Pothole pair
Photo: Sakari Kiuru

Visit “Tonttu” (The Elf) and “Päärynä” (The Pear), the huge potholes formed during the Ice Age, and take a trip back thousands of years in time.
The Askola Museum tells the early history of the area with its collection of maps and objects. The prehistorical stages of the area and its inhabitants have been clarified by the archaeological treasures discovered during digs. Indeed, Askola is one of the earliest human habitats in Finland. The archaeological exhibition presents an exceptionally comprehensive prehistoric collection as well as a vast amount of information on the topic. The museum also showcases the potholes in an exhibition discussing the potholes, which were discovered in the 1960s, and the massive amount of voluntary work which continues to enable the maintenance of the potholes.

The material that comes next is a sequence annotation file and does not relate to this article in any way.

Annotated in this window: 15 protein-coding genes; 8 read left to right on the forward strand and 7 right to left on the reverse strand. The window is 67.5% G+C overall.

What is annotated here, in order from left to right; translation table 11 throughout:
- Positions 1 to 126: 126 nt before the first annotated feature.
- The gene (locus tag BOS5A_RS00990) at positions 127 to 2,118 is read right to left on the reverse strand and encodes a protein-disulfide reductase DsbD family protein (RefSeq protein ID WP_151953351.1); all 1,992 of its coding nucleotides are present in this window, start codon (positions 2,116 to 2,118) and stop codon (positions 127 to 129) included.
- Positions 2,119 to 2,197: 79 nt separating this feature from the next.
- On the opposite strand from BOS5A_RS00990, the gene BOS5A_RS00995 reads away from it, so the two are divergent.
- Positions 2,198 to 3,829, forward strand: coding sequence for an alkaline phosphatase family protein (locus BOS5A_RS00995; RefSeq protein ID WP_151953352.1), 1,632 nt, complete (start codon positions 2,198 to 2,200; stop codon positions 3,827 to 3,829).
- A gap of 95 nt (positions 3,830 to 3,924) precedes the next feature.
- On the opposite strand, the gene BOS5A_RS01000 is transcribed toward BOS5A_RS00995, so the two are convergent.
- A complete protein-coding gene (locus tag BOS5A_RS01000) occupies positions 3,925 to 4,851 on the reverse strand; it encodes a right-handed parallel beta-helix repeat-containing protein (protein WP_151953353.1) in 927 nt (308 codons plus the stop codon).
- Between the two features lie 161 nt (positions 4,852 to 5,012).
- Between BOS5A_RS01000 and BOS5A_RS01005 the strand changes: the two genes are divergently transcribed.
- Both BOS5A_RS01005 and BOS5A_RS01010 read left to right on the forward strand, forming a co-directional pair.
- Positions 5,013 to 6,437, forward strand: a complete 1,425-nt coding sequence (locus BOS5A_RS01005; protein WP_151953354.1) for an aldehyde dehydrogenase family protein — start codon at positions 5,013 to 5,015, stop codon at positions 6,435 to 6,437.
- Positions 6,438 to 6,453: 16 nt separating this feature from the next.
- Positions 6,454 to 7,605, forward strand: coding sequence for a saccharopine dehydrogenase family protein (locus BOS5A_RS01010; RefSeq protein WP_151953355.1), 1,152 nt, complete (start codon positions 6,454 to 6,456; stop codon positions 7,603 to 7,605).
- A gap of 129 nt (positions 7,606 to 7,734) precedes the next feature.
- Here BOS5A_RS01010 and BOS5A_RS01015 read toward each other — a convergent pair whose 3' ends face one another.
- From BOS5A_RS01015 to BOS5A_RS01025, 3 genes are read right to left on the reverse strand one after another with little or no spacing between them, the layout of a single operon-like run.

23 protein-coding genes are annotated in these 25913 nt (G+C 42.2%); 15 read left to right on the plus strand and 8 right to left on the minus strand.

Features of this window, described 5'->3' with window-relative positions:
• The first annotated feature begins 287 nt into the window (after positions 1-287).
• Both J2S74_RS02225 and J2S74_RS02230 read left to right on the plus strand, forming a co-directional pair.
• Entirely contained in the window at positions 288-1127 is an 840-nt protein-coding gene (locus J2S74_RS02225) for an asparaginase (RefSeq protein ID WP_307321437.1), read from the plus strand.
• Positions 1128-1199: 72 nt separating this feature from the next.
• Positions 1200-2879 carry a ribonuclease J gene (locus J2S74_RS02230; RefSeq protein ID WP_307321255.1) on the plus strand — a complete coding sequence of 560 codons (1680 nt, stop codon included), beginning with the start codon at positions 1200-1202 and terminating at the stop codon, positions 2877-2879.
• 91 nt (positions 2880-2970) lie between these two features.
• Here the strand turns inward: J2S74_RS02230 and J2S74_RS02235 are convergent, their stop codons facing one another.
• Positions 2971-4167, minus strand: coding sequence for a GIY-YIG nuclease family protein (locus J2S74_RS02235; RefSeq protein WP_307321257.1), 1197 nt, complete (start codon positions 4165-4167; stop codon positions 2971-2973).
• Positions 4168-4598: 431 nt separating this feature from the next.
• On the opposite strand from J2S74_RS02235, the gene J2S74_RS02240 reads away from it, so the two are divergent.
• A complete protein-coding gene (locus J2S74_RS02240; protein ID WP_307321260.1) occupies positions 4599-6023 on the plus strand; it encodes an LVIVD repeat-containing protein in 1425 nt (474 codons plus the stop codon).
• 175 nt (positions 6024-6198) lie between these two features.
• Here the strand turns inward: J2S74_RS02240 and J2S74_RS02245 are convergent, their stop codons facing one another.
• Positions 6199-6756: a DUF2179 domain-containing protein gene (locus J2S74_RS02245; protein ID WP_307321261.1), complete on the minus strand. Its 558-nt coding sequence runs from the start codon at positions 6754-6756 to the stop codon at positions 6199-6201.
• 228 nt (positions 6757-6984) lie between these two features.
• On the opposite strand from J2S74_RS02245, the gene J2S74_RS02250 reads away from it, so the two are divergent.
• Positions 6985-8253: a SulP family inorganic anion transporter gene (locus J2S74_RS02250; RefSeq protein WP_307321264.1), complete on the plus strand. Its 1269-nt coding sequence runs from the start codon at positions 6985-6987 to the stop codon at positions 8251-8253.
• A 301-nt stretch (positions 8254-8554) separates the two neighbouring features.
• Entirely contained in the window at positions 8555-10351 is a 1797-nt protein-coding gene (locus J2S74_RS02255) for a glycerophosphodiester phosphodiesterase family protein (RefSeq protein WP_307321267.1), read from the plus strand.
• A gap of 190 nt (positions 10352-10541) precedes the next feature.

The magnificent potholes created by massive forces of nature are located 8km from the museum in an impressive forest in Askola. The largest pothole called “Jättiläisen kuhnepytty” (The Giant’s Tub) is 4.2m wide and 10.3m deep. These potholes, created by water and rocks, have been named after their shape or old folklore.

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Askola Museum
The history of the Askola area, presented through not only artefacts typical of local museums but also inviting countryside interiors, blow-up photographs and a rare prehistoric collection, all exhibited in an old granary.

The Potholes of Askola